pandora More Money For Lost BagsTH

More Money For Lost Bags

THE minimum amount airlines must pay passengers whose luggage is irretrievably lost on a domestic flight will rise this week to $2,500 from its longtime level of $1, pandora 250. The Department of Transportation will review the new minimum in July every other year and raise the level in increments of $100 if the rate of inflation requires it.

This modification of a lower limit in effect since 1984 was a long process that began in 1993 pandora with a Ralph Nader group petition asking for a rise to $1,850. Things moved glacially until June of last year, when the Air Transport Association, an industry group that embraces the major United States scheduled airlines, petitioned the Department of Transportation to double the amount. A rising tide of consumer complaints, coupled with stirrings in Congress, provided a context.

But the airlines could have increased the payment level independently and, in fact, American Airlines, Midwest Express and Delta had already gone to $2,500. American changed Dec. 15 while it was awaiting the federal announcement; Delta pandora acted on Jan. 5. All airlines publicized pledge pandora s to consumers at the end of last year as a response to steps in Congress.

pandora More men packing pursesThe

More men packing purses

The next time you’re in a shopping mall and see a man clutching a purse, don’t assume it belongs to his wife. According to a new survey, nearly two thirds of guys proudly carry a “man bag” on a regular basis.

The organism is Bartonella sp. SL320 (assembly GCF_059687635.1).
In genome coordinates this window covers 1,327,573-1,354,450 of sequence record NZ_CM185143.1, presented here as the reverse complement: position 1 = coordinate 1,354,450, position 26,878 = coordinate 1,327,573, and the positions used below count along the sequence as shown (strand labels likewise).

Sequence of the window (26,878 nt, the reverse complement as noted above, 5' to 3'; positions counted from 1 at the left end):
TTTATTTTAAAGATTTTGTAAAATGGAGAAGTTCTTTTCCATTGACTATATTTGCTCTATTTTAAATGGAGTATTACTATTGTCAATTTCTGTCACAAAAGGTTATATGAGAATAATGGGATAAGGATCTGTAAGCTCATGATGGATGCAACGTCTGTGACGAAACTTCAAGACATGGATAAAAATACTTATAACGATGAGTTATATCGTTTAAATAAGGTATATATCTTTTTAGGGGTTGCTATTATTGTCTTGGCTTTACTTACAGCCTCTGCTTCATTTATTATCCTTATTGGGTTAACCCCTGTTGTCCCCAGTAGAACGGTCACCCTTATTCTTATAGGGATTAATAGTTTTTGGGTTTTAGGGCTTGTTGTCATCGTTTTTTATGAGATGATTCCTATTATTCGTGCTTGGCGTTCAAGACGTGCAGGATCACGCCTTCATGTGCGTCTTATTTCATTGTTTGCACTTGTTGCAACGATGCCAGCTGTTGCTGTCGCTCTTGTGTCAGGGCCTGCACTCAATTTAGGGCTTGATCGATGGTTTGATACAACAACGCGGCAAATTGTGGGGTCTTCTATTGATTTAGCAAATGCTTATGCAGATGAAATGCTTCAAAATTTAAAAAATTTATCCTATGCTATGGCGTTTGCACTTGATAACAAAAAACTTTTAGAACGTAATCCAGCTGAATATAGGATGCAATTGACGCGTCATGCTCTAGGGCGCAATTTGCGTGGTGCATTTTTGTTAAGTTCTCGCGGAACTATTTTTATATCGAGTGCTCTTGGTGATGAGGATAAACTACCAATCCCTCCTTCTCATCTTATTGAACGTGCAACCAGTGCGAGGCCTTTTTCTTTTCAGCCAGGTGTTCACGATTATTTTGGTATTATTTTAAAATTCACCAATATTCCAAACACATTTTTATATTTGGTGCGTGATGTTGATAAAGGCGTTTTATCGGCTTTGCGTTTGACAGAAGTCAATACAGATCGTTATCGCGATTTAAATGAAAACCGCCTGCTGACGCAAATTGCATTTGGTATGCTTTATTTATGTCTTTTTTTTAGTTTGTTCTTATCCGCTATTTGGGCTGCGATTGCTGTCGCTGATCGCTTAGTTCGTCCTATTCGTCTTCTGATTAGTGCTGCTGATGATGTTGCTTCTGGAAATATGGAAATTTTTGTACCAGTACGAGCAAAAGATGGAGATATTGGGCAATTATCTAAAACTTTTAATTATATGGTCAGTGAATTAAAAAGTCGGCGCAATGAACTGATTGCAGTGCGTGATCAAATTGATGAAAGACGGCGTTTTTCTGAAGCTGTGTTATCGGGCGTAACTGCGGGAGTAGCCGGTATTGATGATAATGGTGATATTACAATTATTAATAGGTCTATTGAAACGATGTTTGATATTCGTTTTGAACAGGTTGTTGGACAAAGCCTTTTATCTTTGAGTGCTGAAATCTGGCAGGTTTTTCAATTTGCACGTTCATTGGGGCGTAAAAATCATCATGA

Furthermore, the contents of a homie’s handbag are worth almost $140 more on average than those of his female counterparts $680 compared with $543. insurance company that commissioned the 2,208 person survey, credits a “lust for technology” as the key driver in men’s collective upgrade from wallets to satchels, noting that four times as many men as women carry laptops, and three times as many guys carry a personal digital assistant.

“Sometimes, pockets just don’t suffice,” says Stefan Ayon, an Edmonton man who makes no bones about his love for his Dolce Gabbana “man purse.” The sleek leather bag, which houses everything from his sunglasses to an umbrella and the current issue of GQ, has become the 20 year old’s lifeline since he bought it last fall.

“It’s professional, you can carry all your folders, and you never get anything lost,” says Ayon, a denim specialist at Holt Renfrew. “It’s on me, on my shoulder, at all times.”

But the fashion forward accessory hasn’t come without some good natured ribbing.

“I got grief from my father,” admits Ayon, a straight man who laughingly says the metrosexual “murse” had his dad accusing him of looking like a girl.

“But I gave him my old canvas bag and now he’s carrying a man purse as well.”

While women bulk up their bags with cosmetics, perfume and other items of a personal nature, the survey found guys are more into gadgetry. The top 10 items found in their bags, not including keys, were: pens (63 pandora per cent), cellphone (49 per cent), book (37 per cent), MP3 player (26 per cent), sunglasses (25 per cent), camera (24 per cent), headphones (23 per cent), reading glasses (19 per cent), gloves pandora (18 per cent), and a laptop (18 per cent).

Assuming the same proportion of Canadian guys are into shoulder furniture, each with a content value of $680, a staggering $7.1 billion worth of goods are being routinely carried about by men coast to coast. A pandora pandora g>nd according to the Insurance Bureau of Canada, not one penny of that motherlode is insured in the case of what they call in the biz a “mysterious disappearance.”